Unit 4: Introduction To Botulinum Toxin & Mechanism Of Action

Botulinum toxin is a metabolic product of the Gram-positive, spore forming bacterium Clostridium botulinum; a ubiquitous bacterium, especially present in soil. As a highly e?ective neurotoxin that inhibits signal conduction to the neuromuscular endplate, it is the most potent poison known to man.
The toxin in high doses can cause the disease known as botulism – severe poisoning often acquired by consuming food that has become spoiled and contaminated with botulinum bacteria. The latency period to the onset of symptoms ranges from 4 to 6 hours, but may be up to 14 days in extreme cases.

Symptoms of botulism include:

  • Gastroenteritis
  • Central nervous disturbances such as light fliickering before the eyes, double vision, and photophobia.
  • Difficulty swallowing and reduced salivary gland activity
  • Respiratory paralysis leading to death.

However, increased understanding of the mechanisms of action of this neurotoxin has led to the therapeutic use of botulinum toxin in modern medicine. Apart from its use in the treatment of various neurological disorders, botulinum toxin has become established as the predominant treatment in aesthetic medicine. It is particularly widely used in the cosmetic reduction of wrinkles, achieved by inducing relaxation of overactive facial muscles.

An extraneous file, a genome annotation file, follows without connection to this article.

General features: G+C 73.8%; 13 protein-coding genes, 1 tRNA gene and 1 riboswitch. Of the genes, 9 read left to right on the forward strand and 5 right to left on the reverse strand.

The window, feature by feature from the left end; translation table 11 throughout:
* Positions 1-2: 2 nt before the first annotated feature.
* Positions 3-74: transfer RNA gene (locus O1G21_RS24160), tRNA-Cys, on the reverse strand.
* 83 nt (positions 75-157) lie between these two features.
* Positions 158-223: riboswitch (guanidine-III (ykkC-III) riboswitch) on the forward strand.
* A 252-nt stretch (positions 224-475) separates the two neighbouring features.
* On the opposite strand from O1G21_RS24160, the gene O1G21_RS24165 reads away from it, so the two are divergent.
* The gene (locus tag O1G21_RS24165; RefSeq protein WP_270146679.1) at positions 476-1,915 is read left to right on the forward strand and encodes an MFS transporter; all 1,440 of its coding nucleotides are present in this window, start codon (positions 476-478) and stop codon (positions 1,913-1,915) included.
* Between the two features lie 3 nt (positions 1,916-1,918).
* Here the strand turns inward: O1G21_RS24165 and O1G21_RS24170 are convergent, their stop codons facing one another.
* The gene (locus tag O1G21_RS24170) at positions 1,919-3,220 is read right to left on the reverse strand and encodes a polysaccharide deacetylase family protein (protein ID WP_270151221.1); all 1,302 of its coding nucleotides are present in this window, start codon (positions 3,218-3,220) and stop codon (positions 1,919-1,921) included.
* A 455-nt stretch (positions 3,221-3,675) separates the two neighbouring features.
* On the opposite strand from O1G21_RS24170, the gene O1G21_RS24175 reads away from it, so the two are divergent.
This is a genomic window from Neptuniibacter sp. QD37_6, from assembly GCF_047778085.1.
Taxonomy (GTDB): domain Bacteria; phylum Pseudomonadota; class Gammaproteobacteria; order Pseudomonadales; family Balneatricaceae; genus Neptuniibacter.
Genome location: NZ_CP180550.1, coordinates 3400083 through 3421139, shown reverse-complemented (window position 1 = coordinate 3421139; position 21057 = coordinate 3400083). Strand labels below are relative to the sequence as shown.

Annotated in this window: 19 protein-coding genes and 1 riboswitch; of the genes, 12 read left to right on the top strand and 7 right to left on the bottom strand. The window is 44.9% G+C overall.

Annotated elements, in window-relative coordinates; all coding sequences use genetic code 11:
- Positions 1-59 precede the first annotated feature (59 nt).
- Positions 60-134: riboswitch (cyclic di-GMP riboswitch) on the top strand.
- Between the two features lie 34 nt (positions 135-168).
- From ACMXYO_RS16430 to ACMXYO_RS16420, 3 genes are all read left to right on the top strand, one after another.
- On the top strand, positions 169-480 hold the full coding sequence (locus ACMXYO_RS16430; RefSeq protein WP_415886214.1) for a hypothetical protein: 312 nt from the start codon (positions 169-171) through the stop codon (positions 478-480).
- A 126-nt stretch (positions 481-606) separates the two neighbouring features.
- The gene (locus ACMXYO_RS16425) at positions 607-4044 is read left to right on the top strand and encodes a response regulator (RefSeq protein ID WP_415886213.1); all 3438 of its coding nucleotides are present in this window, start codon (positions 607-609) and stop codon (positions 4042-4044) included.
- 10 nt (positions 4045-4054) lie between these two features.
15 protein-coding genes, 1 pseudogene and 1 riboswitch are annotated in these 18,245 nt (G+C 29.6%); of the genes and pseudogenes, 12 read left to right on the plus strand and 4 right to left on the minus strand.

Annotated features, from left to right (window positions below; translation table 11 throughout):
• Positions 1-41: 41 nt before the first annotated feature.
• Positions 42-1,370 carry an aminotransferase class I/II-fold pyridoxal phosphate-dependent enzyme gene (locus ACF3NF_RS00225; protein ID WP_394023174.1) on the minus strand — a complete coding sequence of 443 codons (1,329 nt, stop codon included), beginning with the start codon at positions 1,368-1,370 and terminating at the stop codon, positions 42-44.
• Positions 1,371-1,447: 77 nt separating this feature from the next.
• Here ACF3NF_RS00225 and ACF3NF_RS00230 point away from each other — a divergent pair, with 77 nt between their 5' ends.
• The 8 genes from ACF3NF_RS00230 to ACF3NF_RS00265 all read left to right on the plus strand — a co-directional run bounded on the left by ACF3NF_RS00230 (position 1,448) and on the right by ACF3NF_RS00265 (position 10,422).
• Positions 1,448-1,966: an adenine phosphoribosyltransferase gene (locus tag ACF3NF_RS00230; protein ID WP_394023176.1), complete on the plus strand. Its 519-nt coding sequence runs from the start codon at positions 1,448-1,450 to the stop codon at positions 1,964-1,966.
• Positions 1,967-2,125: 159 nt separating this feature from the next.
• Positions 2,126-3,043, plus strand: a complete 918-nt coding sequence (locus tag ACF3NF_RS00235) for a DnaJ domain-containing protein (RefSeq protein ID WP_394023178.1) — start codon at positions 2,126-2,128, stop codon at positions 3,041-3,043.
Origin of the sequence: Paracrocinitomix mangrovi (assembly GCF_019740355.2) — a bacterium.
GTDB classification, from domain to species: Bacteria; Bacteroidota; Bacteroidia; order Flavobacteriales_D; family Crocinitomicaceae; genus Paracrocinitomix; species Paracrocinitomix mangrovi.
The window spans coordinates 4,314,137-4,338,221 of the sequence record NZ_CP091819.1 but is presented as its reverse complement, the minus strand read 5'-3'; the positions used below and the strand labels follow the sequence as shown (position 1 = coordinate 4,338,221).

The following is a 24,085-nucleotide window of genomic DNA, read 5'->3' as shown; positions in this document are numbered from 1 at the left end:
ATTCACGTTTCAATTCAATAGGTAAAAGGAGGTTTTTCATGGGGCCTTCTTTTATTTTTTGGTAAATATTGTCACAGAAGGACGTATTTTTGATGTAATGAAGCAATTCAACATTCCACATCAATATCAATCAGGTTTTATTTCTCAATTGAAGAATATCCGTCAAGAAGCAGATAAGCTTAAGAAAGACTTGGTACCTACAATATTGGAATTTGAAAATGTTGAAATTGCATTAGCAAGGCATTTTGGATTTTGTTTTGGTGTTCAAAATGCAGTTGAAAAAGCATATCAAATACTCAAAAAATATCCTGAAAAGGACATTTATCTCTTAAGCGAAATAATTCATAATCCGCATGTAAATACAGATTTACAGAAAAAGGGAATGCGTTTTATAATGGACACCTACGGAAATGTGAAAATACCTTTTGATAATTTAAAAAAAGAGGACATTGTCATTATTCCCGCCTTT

Structure & Serotype:

Botulinum toxin is a two-chain polypeptide consisting of a light chain (L-chain, approx. 50 kDa) and a heavy chain (H-chain, approx. 100 kDA), which are joined by a disulfide bond. Botulinum toxin can be divided into seven serologically distinct forms, types A to G, with amino acid sequences of the toxins showing a high degree of homology to one another.
The various serotypes differ in their duration of effect and potency, whereby type A has the most potent effect with the longest duration. Thus, type A shows an effect that is about ten times more potent than that of type C, while being as much as 50 times more potent than type B. Type A botulinum toxin is the main serotype in therapeutic use, especially with regard to aesthetic indications. Types B, C and F also play a role in therapeutic applications.

Mechanism of Action:

At the neuromuscular junction, the motor nerve terminal lies in close apposition with the adjacent muscle fiber and induces an excitation-coupling contraction. The motor neuron produces an action potential that travels down the axon to the nerve terminal. Upon the arrival of the action potential, voltage-dependent calcium channels open, causing an influx of calcium ions. This influx results in fusion of the presynaptic vesicles, containing Ach, with the nerve terminal. This fusion is mediated by the SNARE complex (soluble N ethylmaleimide-sensitive factor attachment protein receptor). The SNARE complex is a neural exocytic complex that regulates the membrane docking and fusion of synaptic
vesicles and the release of ACh. The proteins within the SNARE complex include synaptic neuralassociated protein (SNAP-25), syntaxin, and vesicle-associated membrane proteins (VAMP). Botulinum toxin targets these proteins.